Mark Zupan

 

 


 

Dean Zupan assumed his duties at the Simon School on a full-time basis on January 1, 2004. He is responsible for the administrative and academic functions of the Simon School, and serves as the leading advocate of the School’s faculty, programs and students to the business community and other external constituencies.

Zupan served as dean and pro­fessor of economics at the University of Ari­zona’s Eller College of Management from 1997 to 2003. Among his accomplishments at Eller were highly successful fundraising efforts, a record of promoting scholarship, fostering innovation in academic programs and enhanced community outreach.

Before his appointment at Arizona, Zupan taught at the University of South­ern California’s Marshall School of Busi­ness, where he also served as associate dean of master’s programs. He was a teaching fellow in Harvard’s Department of Economics while pursuing his doctoral studies at M.I.T., and he has been a visiting faculty member at the Amos Tuck School of Business Ad­min­istration at Dartmouth College.

Zupan’s research interests include water policy, the influence of economics and ideological preferences on the political behavior of voters and elected officials, industrial organization, regulation and political economy. He has re­ceived research grants from the National Sci­ence Foundation and the Center for Inter­na­tional Business Education and Research at the University of Southern California. He is the co-author of two books: Micro­economic Theory and Ap­plications (with E. K. Browning), published by John Wiley and Sons, and Micro­economic Cases and Applications (with T. W. Gilligan and A. M. Marino), published by HarperCollins.

Zupan is also the author of numerous scholarly articles which have appeared in leading publications including the American Economic Review, Journal of Law and Economics, Rand Journal of Economics, Public Choice, and Journal of Regulatory Economics. His opinion pieces have appeared in such outlets as The Wall Street Journal, The New York Times, the Financial Times of London, Los Angeles Times, Arizona Republic, BusinessWeek.com, Democrat and Chronicle (Rochester, NY) and San Francisco Chronicle. He has served as co-editor of the journal Economic Inquiry, and is on the editorial boards of Public Choice, Journal of Business Economics and Research in Law and Economics.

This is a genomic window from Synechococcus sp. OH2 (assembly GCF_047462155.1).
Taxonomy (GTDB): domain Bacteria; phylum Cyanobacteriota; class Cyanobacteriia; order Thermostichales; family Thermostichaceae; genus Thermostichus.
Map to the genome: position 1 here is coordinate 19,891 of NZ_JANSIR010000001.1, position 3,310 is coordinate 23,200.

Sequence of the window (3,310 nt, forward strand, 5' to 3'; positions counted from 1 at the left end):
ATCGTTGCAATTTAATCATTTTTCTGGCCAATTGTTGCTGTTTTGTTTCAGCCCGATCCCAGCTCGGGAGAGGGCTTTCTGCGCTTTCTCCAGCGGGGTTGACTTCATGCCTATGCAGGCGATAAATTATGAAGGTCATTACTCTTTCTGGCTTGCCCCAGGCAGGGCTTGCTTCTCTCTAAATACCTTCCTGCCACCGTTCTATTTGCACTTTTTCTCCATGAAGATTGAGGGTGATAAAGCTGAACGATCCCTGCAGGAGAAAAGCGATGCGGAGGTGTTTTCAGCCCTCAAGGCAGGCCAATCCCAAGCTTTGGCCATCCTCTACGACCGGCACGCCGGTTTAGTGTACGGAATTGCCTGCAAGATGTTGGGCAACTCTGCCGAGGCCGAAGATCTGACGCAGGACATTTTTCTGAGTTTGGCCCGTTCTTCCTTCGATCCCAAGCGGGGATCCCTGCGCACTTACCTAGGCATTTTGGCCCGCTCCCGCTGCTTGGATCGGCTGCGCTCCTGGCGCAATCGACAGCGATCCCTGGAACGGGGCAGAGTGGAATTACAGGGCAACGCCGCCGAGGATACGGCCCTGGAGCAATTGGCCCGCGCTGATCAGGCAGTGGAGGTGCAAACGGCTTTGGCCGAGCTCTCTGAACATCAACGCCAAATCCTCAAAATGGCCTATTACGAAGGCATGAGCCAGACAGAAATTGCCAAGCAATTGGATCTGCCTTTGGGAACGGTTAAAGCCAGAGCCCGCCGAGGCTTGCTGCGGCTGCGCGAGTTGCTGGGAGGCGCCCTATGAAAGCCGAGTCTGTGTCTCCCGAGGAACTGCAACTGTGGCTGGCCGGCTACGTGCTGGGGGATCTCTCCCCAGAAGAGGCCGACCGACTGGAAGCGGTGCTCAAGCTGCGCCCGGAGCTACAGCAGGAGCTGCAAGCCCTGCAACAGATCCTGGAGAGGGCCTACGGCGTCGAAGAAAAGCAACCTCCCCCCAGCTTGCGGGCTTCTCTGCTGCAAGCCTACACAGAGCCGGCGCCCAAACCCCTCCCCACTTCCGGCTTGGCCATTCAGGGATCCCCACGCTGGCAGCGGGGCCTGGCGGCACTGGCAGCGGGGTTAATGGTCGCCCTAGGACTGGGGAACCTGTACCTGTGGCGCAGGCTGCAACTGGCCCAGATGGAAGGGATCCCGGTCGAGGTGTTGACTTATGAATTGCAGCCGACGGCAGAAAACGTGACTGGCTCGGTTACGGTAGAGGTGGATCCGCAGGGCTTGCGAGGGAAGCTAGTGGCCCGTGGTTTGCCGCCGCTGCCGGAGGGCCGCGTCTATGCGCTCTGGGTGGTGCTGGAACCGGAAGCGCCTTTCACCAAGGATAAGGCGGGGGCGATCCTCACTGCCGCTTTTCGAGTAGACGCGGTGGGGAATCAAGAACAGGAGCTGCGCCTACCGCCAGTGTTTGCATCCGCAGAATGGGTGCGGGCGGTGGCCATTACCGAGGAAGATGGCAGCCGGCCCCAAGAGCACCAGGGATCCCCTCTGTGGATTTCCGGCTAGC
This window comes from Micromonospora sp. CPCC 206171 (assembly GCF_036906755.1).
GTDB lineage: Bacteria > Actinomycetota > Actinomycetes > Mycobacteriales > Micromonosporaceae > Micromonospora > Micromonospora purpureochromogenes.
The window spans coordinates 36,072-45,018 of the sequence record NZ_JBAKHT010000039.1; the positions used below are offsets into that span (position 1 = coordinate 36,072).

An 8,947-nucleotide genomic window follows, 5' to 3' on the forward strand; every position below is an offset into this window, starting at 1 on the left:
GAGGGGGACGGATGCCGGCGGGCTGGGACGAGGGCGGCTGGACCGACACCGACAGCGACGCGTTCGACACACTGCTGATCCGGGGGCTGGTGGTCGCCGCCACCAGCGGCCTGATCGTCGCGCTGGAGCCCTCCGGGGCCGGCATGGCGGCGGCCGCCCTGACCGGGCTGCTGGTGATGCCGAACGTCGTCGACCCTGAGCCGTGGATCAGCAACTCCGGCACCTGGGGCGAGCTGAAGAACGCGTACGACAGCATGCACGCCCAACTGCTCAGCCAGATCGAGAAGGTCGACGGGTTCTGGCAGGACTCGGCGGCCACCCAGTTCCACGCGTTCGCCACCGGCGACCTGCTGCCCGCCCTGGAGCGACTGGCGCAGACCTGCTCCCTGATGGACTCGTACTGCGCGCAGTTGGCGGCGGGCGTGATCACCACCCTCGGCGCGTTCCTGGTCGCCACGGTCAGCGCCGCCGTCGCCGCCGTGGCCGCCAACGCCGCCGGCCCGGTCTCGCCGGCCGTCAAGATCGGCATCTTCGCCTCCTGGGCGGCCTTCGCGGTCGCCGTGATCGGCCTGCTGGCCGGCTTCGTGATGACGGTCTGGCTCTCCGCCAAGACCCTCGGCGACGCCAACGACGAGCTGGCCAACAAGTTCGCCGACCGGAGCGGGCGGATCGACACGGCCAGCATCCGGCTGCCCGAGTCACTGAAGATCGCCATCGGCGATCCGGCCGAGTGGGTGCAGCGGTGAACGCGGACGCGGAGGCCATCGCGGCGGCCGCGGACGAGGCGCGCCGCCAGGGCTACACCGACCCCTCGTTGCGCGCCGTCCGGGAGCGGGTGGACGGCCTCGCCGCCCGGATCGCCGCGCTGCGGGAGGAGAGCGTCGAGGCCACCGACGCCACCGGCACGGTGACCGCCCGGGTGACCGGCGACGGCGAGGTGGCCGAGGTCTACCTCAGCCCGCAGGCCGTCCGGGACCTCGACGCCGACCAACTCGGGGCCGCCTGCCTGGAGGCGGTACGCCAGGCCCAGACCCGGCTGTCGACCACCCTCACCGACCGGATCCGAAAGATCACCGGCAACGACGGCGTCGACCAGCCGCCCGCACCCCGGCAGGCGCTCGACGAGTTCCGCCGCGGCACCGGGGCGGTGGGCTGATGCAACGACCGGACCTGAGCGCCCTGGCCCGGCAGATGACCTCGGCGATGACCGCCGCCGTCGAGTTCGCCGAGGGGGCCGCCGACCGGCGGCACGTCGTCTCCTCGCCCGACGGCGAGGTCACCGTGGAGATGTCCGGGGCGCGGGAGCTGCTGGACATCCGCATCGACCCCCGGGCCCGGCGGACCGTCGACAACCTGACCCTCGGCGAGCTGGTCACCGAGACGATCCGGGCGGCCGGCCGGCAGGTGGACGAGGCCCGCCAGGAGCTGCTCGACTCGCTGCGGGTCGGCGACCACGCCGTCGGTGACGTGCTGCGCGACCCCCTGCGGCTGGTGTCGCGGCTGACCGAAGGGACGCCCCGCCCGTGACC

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Dec 5th 2016

This opening module of the Power of Markets course covers the basic assumptions about market participants made by economists, the concept of opportunity cost, and the key determinants of supply and demand. We will then learn how to use the supply-demand framework to explain and predict market outcomes and to show how government policies affect those market outcomes. We will look at how quantity demanded and supplied respond to their key determinants in quantitative (elasticity) as well as qualitative terms. The last two weeks of the first module will investigate consumer behavior more closely and show how consumer choices are driven by the interplay of preferences and budget constraints.

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Dec 5th 2016

In order to maximize profits, firms must ensure that any given output level is produced at least cost and then select the price-output combination that results in total revenue exceeding total cost by the greatest amount possible. With this in mind, this second module of the Power of Markets course addresses how firms can most effectively convert inputs into final output and then covers determining the best price-output combination for a firm and how this varies depending on whether the firm is operating in a perfectly competitive or imperfectly competitive market setting.

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Dec 5th 2016

The final module of the Power of Markets course begins by further exploring firm behavior in imperfectly competitive market settings: how firms with monopoly power can increase profits through price discrimination; and the price-output combinations we can expect firms to select in cases of monopolistic competition and oligopoly. We will also analyze monopolies from an efficiency perspective and look at the effects of imperfect information on firm and consumer behavior. We will next turn to exploring input markets and what determines the demand for an input by a firm, an industry, and the overall market.

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Nov 4th 2013

The course will give you the tools with which to understand and predict market phenomena. A large dose of real-world applications will be provided along the way. These applications illustrate the power and relevance of underlying microeconomic theory while providing you a valuable opportunity to put the theory into practice.

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